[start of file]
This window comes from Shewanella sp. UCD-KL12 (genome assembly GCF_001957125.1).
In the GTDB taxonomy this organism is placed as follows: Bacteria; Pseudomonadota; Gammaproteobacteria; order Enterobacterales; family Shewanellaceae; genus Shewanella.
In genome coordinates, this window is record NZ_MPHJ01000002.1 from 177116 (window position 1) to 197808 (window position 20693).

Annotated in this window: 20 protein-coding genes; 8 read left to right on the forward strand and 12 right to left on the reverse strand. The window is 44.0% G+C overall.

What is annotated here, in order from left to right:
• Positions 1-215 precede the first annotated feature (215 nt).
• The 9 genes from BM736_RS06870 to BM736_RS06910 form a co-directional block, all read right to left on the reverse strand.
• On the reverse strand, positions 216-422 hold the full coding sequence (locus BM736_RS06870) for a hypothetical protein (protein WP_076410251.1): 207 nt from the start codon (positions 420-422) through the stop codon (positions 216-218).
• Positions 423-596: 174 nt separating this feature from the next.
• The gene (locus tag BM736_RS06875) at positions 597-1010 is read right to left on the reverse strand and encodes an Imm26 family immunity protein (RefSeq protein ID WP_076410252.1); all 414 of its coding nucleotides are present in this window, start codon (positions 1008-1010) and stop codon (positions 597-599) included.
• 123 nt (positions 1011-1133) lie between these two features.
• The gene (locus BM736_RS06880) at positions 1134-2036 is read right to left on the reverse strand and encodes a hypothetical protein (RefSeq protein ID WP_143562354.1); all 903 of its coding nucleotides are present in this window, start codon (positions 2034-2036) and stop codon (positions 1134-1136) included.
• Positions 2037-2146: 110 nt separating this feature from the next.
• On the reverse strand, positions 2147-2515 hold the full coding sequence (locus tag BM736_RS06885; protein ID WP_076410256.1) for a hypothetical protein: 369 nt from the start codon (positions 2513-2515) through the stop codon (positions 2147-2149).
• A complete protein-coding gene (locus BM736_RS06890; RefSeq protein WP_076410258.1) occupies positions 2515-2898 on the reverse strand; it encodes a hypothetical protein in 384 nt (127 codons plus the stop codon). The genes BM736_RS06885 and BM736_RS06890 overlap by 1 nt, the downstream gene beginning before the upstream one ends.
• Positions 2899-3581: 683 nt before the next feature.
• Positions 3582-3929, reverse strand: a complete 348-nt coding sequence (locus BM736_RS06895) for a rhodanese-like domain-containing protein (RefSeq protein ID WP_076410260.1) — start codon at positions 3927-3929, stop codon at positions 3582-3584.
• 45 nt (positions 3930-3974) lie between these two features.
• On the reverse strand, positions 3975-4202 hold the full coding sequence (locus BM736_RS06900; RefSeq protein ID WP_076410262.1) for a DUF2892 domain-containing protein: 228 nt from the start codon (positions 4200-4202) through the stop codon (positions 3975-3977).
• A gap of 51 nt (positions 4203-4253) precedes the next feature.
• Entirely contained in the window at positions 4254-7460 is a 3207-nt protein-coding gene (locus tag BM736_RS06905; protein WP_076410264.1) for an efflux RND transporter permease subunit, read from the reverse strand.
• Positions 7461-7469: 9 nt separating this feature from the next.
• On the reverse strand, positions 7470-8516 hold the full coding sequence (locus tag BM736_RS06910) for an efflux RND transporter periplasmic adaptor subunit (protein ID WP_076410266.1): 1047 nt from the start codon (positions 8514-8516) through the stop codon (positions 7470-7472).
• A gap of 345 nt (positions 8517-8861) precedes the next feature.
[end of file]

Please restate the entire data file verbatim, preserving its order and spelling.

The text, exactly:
This window comes from Shewanella sp. UCD-KL12 (genome assembly GCF_001957125.1).
In the GTDB taxonomy this organism is placed as follows: Bacteria; Pseudomonadota; Gammaproteobacteria; order Enterobacterales; family Shewanellaceae; genus Shewanella.
In genome coordinates, this window is record NZ_MPHJ01000002.1 from 177116 (window position 1) to 197808 (window position 20693).

Annotated in this window: 20 protein-coding genes; 8 read left to right on the forward strand and 12 right to left on the reverse strand. The window is 44.0% G+C overall.

What is annotated here, in order from left to right:
• Positions 1-215 precede the first annotated feature (215 nt).
• The 9 genes from BM736_RS06870 to BM736_RS06910 form a co-directional block, all read right to left on the reverse strand.
• On the reverse strand, positions 216-422 hold the full coding sequence (locus BM736_RS06870) for a hypothetical protein (protein WP_076410251.1): 207 nt from the start codon (positions 420-422) through the stop codon (positions 216-218).
• Positions 423-596: 174 nt separating this feature from the next.
• The gene (locus tag BM736_RS06875) at positions 597-1010 is read right to left on the reverse strand and encodes an Imm26 family immunity protein (RefSeq protein ID WP_076410252.1); all 414 of its coding nucleotides are present in this window, start codon (positions 1008-1010) and stop codon (positions 597-599) included.
• 123 nt (positions 1011-1133) lie between these two features.
• The gene (locus BM736_RS06880) at positions 1134-2036 is read right to left on the reverse strand and encodes a hypothetical protein (RefSeq protein ID WP_143562354.1); all 903 of its coding nucleotides are present in this window, start codon (positions 2034-2036) and stop codon (positions 1134-1136) included.
• Positions 2037-2146: 110 nt separating this feature from the next.
• On the reverse strand, positions 2147-2515 hold the full coding sequence (locus tag BM736_RS06885; protein ID WP_076410256.1) for a hypothetical protein: 369 nt from the start codon (positions 2513-2515) through the stop codon (positions 2147-2149).
• A complete protein-coding gene (locus BM736_RS06890; RefSeq protein WP_076410258.1) occupies positions 2515-2898 on the reverse strand; it encodes a hypothetical protein in 384 nt (127 codons plus the stop codon). The genes BM736_RS06885 and BM736_RS06890 overlap by 1 nt, the downstream gene beginning before the upstream one ends.
• Positions 2899-3581: 683 nt before the next feature.
• Positions 3582-3929, reverse strand: a complete 348-nt coding sequence (locus BM736_RS06895) for a rhodanese-like domain-containing protein (RefSeq protein ID WP_076410260.1) — start codon at positions 3927-3929, stop codon at positions 3582-3584.
• 45 nt (positions 3930-3974) lie between these two features.
• On the reverse strand, positions 3975-4202 hold the full coding sequence (locus BM736_RS06900; RefSeq protein ID WP_076410262.1) for a DUF2892 domain-containing protein: 228 nt from the start codon (positions 4200-4202) through the stop codon (positions 3975-3977).
• A gap of 51 nt (positions 4203-4253) precedes the next feature.
• Entirely contained in the window at positions 4254-7460 is a 3207-nt protein-coding gene (locus tag BM736_RS06905; protein WP_076410264.1) for an efflux RND transporter permease subunit, read from the reverse strand.
• Positions 7461-7469: 9 nt separating this feature from the next.
• On the reverse strand, positions 7470-8516 hold the full coding sequence (locus tag BM736_RS06910) for an efflux RND transporter periplasmic adaptor subunit (protein ID WP_076410266.1): 1047 nt from the start codon (positions 8514-8516) through the stop codon (positions 7470-7472).
• A gap of 345 nt (positions 8517-8861) precedes the next feature.